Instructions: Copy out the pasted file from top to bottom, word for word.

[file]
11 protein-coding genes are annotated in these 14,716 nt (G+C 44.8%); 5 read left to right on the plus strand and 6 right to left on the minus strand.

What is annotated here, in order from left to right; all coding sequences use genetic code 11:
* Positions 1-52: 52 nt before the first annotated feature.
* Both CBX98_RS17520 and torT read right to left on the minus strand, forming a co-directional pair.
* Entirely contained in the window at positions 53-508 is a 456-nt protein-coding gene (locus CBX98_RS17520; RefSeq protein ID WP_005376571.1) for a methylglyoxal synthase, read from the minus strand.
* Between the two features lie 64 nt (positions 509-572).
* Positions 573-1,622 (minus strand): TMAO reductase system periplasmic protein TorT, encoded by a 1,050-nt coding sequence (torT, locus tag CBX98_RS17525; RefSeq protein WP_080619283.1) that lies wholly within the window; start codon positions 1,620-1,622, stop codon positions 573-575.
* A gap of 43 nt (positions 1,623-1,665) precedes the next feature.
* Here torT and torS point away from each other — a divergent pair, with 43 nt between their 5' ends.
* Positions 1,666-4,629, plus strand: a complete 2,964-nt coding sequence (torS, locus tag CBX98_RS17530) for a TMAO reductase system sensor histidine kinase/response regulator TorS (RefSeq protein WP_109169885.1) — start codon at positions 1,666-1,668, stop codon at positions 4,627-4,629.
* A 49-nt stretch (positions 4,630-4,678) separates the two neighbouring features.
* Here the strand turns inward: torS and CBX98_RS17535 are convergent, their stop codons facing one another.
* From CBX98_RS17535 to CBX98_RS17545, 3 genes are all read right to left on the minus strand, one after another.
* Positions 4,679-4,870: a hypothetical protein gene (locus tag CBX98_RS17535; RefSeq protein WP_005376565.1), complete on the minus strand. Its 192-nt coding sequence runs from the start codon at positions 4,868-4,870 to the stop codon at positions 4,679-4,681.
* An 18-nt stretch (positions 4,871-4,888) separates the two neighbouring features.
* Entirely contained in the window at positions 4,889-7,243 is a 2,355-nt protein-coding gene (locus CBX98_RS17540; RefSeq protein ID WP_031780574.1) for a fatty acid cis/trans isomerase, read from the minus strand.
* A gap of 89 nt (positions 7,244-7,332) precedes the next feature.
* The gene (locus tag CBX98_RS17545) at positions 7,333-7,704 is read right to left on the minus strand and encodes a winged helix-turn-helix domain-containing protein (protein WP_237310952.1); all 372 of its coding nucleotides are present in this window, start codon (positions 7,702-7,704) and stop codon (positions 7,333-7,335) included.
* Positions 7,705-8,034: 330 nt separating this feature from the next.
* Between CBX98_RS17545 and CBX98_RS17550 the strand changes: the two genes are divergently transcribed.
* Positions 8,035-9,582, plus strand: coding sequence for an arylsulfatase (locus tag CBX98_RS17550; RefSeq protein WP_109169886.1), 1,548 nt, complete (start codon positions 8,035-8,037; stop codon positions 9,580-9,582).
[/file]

11 protein-coding genes are annotated in these 14,716 nt (G+C 44.8%); 5 read left to right on the plus strand and 6 right to left on the minus strand.

What is annotated here, in order from left to right; all coding sequences use genetic code 11:
* Positions 1-52: 52 nt before the first annotated feature.
* Both CBX98_RS17520 and torT read right to left on the minus strand, forming a co-directional pair.
* Entirely contained in the window at positions 53-508 is a 456-nt protein-coding gene (locus CBX98_RS17520; RefSeq protein ID WP_005376571.1) for a methylglyoxal synthase, read from the minus strand.
* Between the two features lie 64 nt (positions 509-572).
* Positions 573-1,622 (minus strand): TMAO reductase system periplasmic protein TorT, encoded by a 1,050-nt coding sequence (torT, locus tag CBX98_RS17525; RefSeq protein WP_080619283.1) that lies wholly within the window; start codon positions 1,620-1,622, stop codon positions 573-575.
* A gap of 43 nt (positions 1,623-1,665) precedes the next feature.
* Here torT and torS point away from each other — a divergent pair, with 43 nt between their 5' ends.
* Positions 1,666-4,629, plus strand: a complete 2,964-nt coding sequence (torS, locus tag CBX98_RS17530) for a TMAO reductase system sensor histidine kinase/response regulator TorS (RefSeq protein WP_109169885.1) — start codon at positions 1,666-1,668, stop codon at positions 4,627-4,629.
* A 49-nt stretch (positions 4,630-4,678) separates the two neighbouring features.
* Here the strand turns inward: torS and CBX98_RS17535 are convergent, their stop codons facing one another.
* From CBX98_RS17535 to CBX98_RS17545, 3 genes are all read right to left on the minus strand, one after another.
* Positions 4,679-4,870: a hypothetical protein gene (locus tag CBX98_RS17535; RefSeq protein WP_005376565.1), complete on the minus strand. Its 192-nt coding sequence runs from the start codon at positions 4,868-4,870 to the stop codon at positions 4,679-4,681.
* An 18-nt stretch (positions 4,871-4,888) separates the two neighbouring features.
* Entirely contained in the window at positions 4,889-7,243 is a 2,355-nt protein-coding gene (locus CBX98_RS17540; RefSeq protein ID WP_031780574.1) for a fatty acid cis/trans isomerase, read from the minus strand.
* A gap of 89 nt (positions 7,244-7,332) precedes the next feature.
* The gene (locus tag CBX98_RS17545) at positions 7,333-7,704 is read right to left on the minus strand and encodes a winged helix-turn-helix domain-containing protein (protein WP_237310952.1); all 372 of its coding nucleotides are present in this window, start codon (positions 7,702-7,704) and stop codon (positions 7,333-7,335) included.
* Positions 7,705-8,034: 330 nt separating this feature from the next.
* Between CBX98_RS17545 and CBX98_RS17550 the strand changes: the two genes are divergently transcribed.
* Positions 8,035-9,582, plus strand: coding sequence for an arylsulfatase (locus tag CBX98_RS17550; RefSeq protein WP_109169886.1), 1,548 nt, complete (start codon positions 8,035-8,037; stop codon positions 9,580-9,582).